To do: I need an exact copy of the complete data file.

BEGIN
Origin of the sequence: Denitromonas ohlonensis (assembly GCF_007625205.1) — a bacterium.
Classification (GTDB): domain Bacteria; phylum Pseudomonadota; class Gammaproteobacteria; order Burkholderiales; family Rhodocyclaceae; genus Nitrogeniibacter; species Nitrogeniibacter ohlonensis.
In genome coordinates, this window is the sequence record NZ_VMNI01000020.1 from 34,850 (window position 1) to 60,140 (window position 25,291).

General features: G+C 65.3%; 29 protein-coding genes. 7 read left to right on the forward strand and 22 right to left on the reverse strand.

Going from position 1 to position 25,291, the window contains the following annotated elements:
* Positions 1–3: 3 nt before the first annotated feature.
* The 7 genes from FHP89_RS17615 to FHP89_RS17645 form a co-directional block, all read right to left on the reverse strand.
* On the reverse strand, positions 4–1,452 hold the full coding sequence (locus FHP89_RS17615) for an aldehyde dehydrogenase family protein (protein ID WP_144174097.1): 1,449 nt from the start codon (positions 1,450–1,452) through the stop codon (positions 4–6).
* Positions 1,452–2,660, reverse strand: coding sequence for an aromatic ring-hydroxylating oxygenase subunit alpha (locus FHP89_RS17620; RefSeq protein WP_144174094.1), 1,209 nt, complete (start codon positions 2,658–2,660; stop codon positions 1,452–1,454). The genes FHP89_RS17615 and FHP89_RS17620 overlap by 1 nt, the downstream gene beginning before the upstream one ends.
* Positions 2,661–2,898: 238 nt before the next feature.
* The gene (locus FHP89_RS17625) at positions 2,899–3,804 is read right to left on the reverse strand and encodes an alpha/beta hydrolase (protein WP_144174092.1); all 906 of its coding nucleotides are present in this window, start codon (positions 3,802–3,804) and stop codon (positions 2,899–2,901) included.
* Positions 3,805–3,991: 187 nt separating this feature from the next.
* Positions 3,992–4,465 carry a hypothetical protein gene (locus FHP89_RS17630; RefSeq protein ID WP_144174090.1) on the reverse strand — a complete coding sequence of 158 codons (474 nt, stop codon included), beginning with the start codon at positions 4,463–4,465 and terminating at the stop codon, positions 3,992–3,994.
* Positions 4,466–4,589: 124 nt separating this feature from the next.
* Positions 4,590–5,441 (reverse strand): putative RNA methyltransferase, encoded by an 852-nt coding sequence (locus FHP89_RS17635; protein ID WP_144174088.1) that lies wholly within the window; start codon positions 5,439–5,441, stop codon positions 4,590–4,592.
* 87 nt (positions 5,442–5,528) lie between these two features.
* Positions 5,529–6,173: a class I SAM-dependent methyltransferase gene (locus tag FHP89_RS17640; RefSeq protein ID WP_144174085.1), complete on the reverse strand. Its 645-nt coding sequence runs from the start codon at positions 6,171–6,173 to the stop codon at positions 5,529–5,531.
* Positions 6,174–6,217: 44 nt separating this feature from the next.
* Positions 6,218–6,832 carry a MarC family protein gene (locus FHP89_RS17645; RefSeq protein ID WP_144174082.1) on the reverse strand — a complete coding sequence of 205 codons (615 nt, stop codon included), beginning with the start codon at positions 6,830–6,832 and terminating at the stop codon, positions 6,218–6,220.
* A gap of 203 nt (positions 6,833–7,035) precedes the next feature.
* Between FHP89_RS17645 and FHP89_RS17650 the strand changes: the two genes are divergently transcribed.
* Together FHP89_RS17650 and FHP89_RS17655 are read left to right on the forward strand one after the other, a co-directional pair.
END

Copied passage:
Origin of the sequence: Denitromonas ohlonensis (assembly GCF_007625205.1) — a bacterium.
Classification (GTDB): domain Bacteria; phylum Pseudomonadota; class Gammaproteobacteria; order Burkholderiales; family Rhodocyclaceae; genus Nitrogeniibacter; species Nitrogeniibacter ohlonensis.
In genome coordinates, this window is the sequence record NZ_VMNI01000020.1 from 34,850 (window position 1) to 60,140 (window position 25,291).

General features: G+C 65.3%; 29 protein-coding genes. 7 read left to right on the forward strand and 22 right to left on the reverse strand.

Going from position 1 to position 25,291, the window contains the following annotated elements:
* Positions 1–3: 3 nt before the first annotated feature.
* The 7 genes from FHP89_RS17615 to FHP89_RS17645 form a co-directional block, all read right to left on the reverse strand.
* On the reverse strand, positions 4–1,452 hold the full coding sequence (locus FHP89_RS17615) for an aldehyde dehydrogenase family protein (protein ID WP_144174097.1): 1,449 nt from the start codon (positions 1,450–1,452) through the stop codon (positions 4–6).
* Positions 1,452–2,660, reverse strand: coding sequence for an aromatic ring-hydroxylating oxygenase subunit alpha (locus FHP89_RS17620; RefSeq protein WP_144174094.1), 1,209 nt, complete (start codon positions 2,658–2,660; stop codon positions 1,452–1,454). The genes FHP89_RS17615 and FHP89_RS17620 overlap by 1 nt, the downstream gene beginning before the upstream one ends.
* Positions 2,661–2,898: 238 nt before the next feature.
* The gene (locus FHP89_RS17625) at positions 2,899–3,804 is read right to left on the reverse strand and encodes an alpha/beta hydrolase (protein WP_144174092.1); all 906 of its coding nucleotides are present in this window, start codon (positions 3,802–3,804) and stop codon (positions 2,899–2,901) included.
* Positions 3,805–3,991: 187 nt separating this feature from the next.
* Positions 3,992–4,465 carry a hypothetical protein gene (locus FHP89_RS17630; RefSeq protein ID WP_144174090.1) on the reverse strand — a complete coding sequence of 158 codons (474 nt, stop codon included), beginning with the start codon at positions 4,463–4,465 and terminating at the stop codon, positions 3,992–3,994.
* Positions 4,466–4,589: 124 nt separating this feature from the next.
* Positions 4,590–5,441 (reverse strand): putative RNA methyltransferase, encoded by an 852-nt coding sequence (locus FHP89_RS17635; protein ID WP_144174088.1) that lies wholly within the window; start codon positions 5,439–5,441, stop codon positions 4,590–4,592.
* 87 nt (positions 5,442–5,528) lie between these two features.
* Positions 5,529–6,173: a class I SAM-dependent methyltransferase gene (locus tag FHP89_RS17640; RefSeq protein ID WP_144174085.1), complete on the reverse strand. Its 645-nt coding sequence runs from the start codon at positions 6,171–6,173 to the stop codon at positions 5,529–5,531.
* Positions 6,174–6,217: 44 nt separating this feature from the next.
* Positions 6,218–6,832 carry a MarC family protein gene (locus FHP89_RS17645; RefSeq protein ID WP_144174082.1) on the reverse strand — a complete coding sequence of 205 codons (615 nt, stop codon included), beginning with the start codon at positions 6,830–6,832 and terminating at the stop codon, positions 6,218–6,220.
* A gap of 203 nt (positions 6,833–7,035) precedes the next feature.
* Between FHP89_RS17645 and FHP89_RS17650 the strand changes: the two genes are divergently transcribed.
* Together FHP89_RS17650 and FHP89_RS17655 are read left to right on the forward strand one after the other, a co-directional pair.